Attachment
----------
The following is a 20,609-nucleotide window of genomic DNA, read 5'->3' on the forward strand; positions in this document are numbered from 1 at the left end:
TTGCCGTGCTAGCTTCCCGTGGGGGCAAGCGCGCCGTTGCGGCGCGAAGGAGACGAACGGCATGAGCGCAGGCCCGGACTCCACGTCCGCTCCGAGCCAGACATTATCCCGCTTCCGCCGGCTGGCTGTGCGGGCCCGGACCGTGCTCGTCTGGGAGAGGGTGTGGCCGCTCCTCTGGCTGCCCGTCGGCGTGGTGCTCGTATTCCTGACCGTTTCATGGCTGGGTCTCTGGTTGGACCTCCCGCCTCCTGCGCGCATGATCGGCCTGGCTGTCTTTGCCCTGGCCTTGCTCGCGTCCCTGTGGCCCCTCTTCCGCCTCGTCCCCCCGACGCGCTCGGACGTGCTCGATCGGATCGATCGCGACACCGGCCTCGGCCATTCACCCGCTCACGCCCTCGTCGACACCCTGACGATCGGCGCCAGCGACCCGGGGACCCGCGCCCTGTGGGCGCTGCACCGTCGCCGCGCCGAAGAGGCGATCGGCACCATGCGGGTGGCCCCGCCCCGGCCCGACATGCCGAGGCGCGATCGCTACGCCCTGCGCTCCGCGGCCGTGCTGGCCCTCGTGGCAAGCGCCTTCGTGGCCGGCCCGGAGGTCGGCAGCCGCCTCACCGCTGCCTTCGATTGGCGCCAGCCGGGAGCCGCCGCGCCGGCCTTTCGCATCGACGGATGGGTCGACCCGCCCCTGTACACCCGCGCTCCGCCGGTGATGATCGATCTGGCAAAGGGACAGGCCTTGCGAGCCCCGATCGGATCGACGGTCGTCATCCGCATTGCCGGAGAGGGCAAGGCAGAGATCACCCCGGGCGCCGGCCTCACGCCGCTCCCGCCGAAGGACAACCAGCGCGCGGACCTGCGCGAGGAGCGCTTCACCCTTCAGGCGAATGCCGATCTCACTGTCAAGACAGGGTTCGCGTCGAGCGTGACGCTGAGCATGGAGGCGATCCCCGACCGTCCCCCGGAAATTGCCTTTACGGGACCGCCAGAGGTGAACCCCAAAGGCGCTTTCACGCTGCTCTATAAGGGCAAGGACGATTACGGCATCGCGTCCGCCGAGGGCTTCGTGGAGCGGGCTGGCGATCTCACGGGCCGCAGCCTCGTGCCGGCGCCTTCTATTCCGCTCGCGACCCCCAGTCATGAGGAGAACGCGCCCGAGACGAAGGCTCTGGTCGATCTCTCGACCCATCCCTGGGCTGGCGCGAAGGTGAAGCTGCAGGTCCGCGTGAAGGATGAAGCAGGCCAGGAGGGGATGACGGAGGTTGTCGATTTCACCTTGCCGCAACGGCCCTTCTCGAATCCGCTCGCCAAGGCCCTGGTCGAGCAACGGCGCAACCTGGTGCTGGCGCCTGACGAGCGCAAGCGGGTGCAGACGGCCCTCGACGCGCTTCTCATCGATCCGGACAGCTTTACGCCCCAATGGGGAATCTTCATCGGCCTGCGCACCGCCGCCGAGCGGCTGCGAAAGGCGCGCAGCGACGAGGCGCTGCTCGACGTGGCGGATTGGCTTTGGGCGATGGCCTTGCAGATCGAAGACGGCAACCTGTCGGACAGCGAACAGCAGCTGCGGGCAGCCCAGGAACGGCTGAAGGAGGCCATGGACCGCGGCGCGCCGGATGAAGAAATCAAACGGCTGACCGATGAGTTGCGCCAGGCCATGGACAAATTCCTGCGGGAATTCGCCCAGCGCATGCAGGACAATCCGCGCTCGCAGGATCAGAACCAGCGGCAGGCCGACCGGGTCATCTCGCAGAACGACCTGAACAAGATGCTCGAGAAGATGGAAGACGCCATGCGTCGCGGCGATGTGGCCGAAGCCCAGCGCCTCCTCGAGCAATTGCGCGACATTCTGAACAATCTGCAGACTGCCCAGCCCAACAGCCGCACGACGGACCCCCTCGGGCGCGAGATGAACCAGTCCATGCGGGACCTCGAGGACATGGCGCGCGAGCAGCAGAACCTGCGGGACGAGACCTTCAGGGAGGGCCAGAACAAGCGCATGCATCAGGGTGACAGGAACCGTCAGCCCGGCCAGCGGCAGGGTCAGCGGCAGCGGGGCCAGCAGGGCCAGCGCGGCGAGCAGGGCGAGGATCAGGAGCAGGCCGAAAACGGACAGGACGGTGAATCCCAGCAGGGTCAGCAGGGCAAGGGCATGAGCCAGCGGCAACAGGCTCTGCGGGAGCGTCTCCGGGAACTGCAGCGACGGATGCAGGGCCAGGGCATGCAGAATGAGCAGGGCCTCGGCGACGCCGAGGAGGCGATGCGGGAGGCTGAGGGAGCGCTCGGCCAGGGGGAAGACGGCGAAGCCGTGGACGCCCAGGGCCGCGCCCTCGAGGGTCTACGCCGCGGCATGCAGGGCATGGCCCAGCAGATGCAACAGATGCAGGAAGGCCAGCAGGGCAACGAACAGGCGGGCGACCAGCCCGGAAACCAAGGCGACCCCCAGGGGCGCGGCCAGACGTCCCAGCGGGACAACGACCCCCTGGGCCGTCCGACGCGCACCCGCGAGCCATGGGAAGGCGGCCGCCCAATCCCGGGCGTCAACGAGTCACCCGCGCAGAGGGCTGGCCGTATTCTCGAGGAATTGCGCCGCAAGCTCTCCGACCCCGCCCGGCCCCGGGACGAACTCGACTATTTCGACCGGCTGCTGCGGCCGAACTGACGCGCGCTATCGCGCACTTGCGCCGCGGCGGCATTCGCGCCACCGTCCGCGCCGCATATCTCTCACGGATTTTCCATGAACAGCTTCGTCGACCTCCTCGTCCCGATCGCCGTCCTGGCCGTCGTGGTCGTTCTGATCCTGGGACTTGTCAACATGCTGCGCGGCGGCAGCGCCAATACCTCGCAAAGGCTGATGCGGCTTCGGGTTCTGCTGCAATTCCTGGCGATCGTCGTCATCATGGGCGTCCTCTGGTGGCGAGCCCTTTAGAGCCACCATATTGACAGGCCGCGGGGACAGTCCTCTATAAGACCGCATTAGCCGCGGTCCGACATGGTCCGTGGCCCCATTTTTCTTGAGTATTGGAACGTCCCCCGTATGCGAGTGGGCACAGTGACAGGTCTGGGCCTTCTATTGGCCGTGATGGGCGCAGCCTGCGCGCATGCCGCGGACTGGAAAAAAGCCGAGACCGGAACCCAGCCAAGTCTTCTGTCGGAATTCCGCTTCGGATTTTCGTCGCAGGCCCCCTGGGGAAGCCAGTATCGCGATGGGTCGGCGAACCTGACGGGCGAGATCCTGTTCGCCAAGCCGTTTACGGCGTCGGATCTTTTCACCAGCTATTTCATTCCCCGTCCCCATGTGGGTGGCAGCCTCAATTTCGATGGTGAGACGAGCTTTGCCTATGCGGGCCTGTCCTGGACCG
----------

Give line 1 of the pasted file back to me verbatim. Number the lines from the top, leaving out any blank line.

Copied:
The following is a 20,609-nucleotide window of genomic DNA, read 5'->3' on the forward strand; positions in this document are numbered from 1 at the left end: